Are you afraid of ghosts and goblins and other shades of the night?
At this Hallowe’eny time of year, it’s easy to get morose about the ghosts of grey and cold and drear dark that begin to invade our minds in the days before the white of winter lifts our spirits.
But farmers don’t need to feel the vague fears of abstract ghostly haunting. They are living with the reality of two ghosts that are haunting prairies again, after having faded to near-ecotplasm status in recent years.
This was the year when blackleg came back to spook canola growers. The disease has never gone away, but in recent years did much less damage than farmers had suffered from it in the 1990s and early 2000s. Some producers could be forgiven for assuming that our doughty scientists and crop variety developers had managed to evolve canola away from being vulnerable to blackleg, and that it had become just a ghost haunting our memory. With the right conditions – humid early, hot and dry later – blackleg arose once more from that dark corner over there and began rattling its chains. Rather than fading, it had simply slunk away for a while, to evolve new races that are now back out there in the field. Blackleg is again something we have to fear.
So too do we have to once more fear the spectre of swine dysentery.
For decades prairie farmers and veterinarians thought swine dysentery – one of the products of the brachyspira family of diseases – had gone away for good. It just didn’t happen any longer in North American hog barns. It faded to a memory among older farmers and vets, and wasn’t even known to young producers and vets. It was just another ghost from the past, haunting memory but not reality.
That was true until a few years ago, when it began appearing again, frightening farmers and vets who had never seen it before. “Atypical diarrhea” began showing up in the labs, and sure enough – swine dysentery was back amongst us.
Where do these dread fears go when they retreat from our world? In what corner was brachyspira skulking, collecting its haunting powers? Did it have a few reservoirs somewhere that let it linger? It’s a disease that can live amongst the rodents and waterfowl without making any signs, so likely it hid there until recently.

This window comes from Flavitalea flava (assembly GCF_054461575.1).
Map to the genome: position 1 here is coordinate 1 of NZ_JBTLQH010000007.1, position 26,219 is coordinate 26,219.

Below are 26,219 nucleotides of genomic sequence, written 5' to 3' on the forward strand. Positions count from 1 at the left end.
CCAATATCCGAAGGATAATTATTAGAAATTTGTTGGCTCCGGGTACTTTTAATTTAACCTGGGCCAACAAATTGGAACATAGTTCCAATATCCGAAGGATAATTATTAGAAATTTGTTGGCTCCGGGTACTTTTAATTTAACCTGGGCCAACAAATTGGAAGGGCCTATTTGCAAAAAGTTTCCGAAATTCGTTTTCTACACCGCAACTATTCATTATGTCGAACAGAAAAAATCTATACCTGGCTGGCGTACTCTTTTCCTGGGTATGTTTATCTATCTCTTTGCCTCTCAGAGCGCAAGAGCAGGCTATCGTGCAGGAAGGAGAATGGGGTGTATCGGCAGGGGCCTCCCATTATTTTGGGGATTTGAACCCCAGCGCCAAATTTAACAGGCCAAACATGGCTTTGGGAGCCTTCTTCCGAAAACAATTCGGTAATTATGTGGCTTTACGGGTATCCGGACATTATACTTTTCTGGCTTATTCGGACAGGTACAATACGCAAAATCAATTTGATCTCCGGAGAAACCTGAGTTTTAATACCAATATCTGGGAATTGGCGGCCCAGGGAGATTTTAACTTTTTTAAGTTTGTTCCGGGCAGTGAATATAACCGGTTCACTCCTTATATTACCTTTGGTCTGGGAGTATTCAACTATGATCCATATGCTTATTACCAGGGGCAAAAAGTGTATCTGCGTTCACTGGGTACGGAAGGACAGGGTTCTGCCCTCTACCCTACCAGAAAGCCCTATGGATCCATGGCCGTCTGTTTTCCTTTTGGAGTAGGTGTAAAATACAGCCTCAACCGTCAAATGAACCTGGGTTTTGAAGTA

Blackleg never went away, but its damage did for most producers. The sometimes-devastating outbreaks of blackleg – the kind of outbreaks the Chinese say they fear when they ban our canola from entering many Chinese ports – stopped happening to most farmers as new canola varieties got tougher and more resistant to the fungal phantom. But it was out there everywhere, and evolving. Canola experts have been warning farmers that new types of blackleg are out there, and this year their warnings were followed by many farmers having problems. The right combination of weather occurred, and blackleg was back amongst us as a major worry.
Will these two diseases continue to haunt us? Swine dysentery looks like its going to stick around, although good management can make it not much more than an occasional, treatable problem. Same with blackleg. It isn’t going away, but good rotation and treatment can make it flee like a ghost faced with the dawn.
But gone are the days when we could assume either disease was just a phantasm from past memory and not something we needed to worry about today. Ghosts have a way of retreating during the daylight, but being there to haunt us the next long, dark night.
(All images from wikimedia commons.)